Condition Center: Narcolepsy

Photo Illustration by Ava Cruz
Photo Illustration by Ava Cruz

This informational guide, part of POPSUGAR's Condition Center, lays out the realities of this health concern: what it is, what it can look like, and strategies that medical experts say are proven to help. You should always consult your doctor regarding matters pertaining to your health and before starting any course of medical treatment.

Narcolepsy is sometimes treated like a punchline in media, but it's a serious disorder that can significantly impact a person's quality of life. "Narcolepsy is a chronic neurological sleep condition that's characterized by drowsiness throughout the day and sudden attacks of sleep," says Janice Johnston, MD, chief medical officer and cofounder of Redirect Health. "The condition affects the brain's ability to have control over one's sleep-wake cycle." More on the condition, its causes, and how it can be managed is below.

Understanding Narcolepsy

Narcolepsy is a rare condition, Dr. Johnston says, with Cleveland Clinic estimating that only one in every 2,000 Americans has the condition. But it's often misdiagnosed and incorrectly attributed to other conditions like depression, insomnia, and obstructive sleep apnea, according to Narcolepsy Link.

Narcolepsy is characterized by "excessive daytime sleepiness and general extreme fatigue," Dr. Johnston says. "Telltale signs of narcolepsy are cataplexy, which is the sudden loss of muscle tone when someone is awake, as well as excessive sleepiness, hallucinations, sleep paralysis, and insomnia." People with this condition may experience uncontrollable sleep "attacks" during the day, during which the person falls asleep regardless of the time of day or activity. Oftentimes, people use the acronym CHESS to refer to these common symptoms: cataplexy, hallucinations, excessive daytime sleepiness, sleep paralysis, and sleep disruption. These symptoms can greatly affect daily life, as a person may not be able to safely drive, work, or perform basic tasks.

There are two types of narcolepsy, according to the National Institute of Neurological Disorders and Stroke (NINDS). Type 1 narcolepsy is marked by low levels of hypocretin (a brain hormone that regulates the sleep-wake cycle and REM sleep), cataplexy, and excessive daytime sleepiness. Meanwhile, type 2 narcolepsy is diagnosed when an individual has excessive daytime sleepiness without cataplexy and has normal levels of hypocretin, Dr. Johnston says. Additionally, another condition known as secondary narcolepsy can manifest after a brain injury and cause the classic symptoms of narcolepsy, as well as neurological problems and excessive nighttime sleeping.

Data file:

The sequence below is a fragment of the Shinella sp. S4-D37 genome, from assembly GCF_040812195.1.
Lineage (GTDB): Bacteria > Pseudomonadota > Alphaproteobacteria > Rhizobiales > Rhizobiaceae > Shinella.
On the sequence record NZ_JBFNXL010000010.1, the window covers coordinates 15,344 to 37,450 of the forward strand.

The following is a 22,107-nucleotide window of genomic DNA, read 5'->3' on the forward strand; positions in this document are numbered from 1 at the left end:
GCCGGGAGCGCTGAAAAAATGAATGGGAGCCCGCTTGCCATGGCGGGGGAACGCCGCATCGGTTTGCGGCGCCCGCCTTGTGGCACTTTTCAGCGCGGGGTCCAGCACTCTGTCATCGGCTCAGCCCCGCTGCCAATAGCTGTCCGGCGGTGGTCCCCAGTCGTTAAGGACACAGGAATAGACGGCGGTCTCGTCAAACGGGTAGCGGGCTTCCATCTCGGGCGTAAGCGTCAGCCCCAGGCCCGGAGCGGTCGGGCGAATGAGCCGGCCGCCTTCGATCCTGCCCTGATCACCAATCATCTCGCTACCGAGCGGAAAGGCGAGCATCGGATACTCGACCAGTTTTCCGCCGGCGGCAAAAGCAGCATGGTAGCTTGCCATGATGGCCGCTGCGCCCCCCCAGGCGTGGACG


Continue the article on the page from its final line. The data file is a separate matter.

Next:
Causes and Risk Factors of Narcolepsy

Experts believe several factors may be responsible for narcolepsy. Most people who struggle from narcolepsy with cataplexy (or type 1 narcolepsy) will experience low levels of hypocretin, which results in a loss of sleep-wake control, according to NINDS. The exact cause of narcolepsy without cataplexy, or type 2 narcolepsy, is less understood, but experts think it's due to a less severe loss of neurons that use hypocretin or a problem with how hypocretin travels in your brain, per Cleveland Clinic.

Other suspected causes of narcolepsy range from genetic factors to autoimmune disorders, per Cleveland Clinic.

  • Autoimmune disorders: These types of conditions can impact and affect the brain cells that produce hypocretin, NINDS reports.
  • Family history: There are some cases where narcolepsy has been passed on through generations — but this is very rare, according to NINDS.
  • Environmental toxins: Research shows that exposure to some environmental toxins can destroy hypocretin-producing cells and low levels of hypocretin are associated with narcolepsy. Pesticides, heavy metal, and secondhand smoke are all listed as potential environmental toxins that can contribute to narcolepsy, per Cleveland Clinic.
  • Infections: Research has shown the connection between narcolepsy and infections like streptococcal infection and H1N1 influenza, which has to do with the impact an autoimmune attack can have on hypocretin neurons, according to Harvard Medical School's division of sleep medicine.
  • Brain injury or tumors: In the case of secondary narcolepsy, symptoms result from traumatic injury or tumors to parts of the brain that regulate wakefulness and REM sleep, NINDS reports. But this is rare.

Most Effective Narcolepsy Treatments

Quality, restorative sleep is not a luxury. It's incredibly important for your overall health and mental well-being. The CDC notes that not getting enough sleep "is linked with many chronic diseases and conditions — such as type 2 diabetes, heart disease, and depression."

"It can be easy to dismiss sleep problems as normal, but it is important to seek help when difficulty sleeping arises," Dr. Johnston says. "If you have trouble getting quality sleep or feel tired when you are getting enough sleep, then it is important to contact your [healthcare] provider and share your concerns."

According to Dr. Johnston, narcolepsy is diagnosed through a combination of clinical examination, detailed medical history, a physical exam, and specialized tests, including a polysomnogram (sleep study) or multiple sleep latency test (MSLT).

Once you've been diagnosed, treatments focus on managing symptoms and improving quality of life. You may be prescribed a medication, which may include stimulants or antidepressants. Modafinil, which promotes wakefulness during the day, is a common treatment method, Dr. Johnston says.

In addition, behavioral changes can help people with this condition. "Lifestyle changes can help to provide a structured schedule for individuals with narcolepsy," Dr. Johnston says. "Suggestions might include taking short naps throughout the day, avoiding caffeine at night, and avoiding excessive alcohol consumption and tobacco use."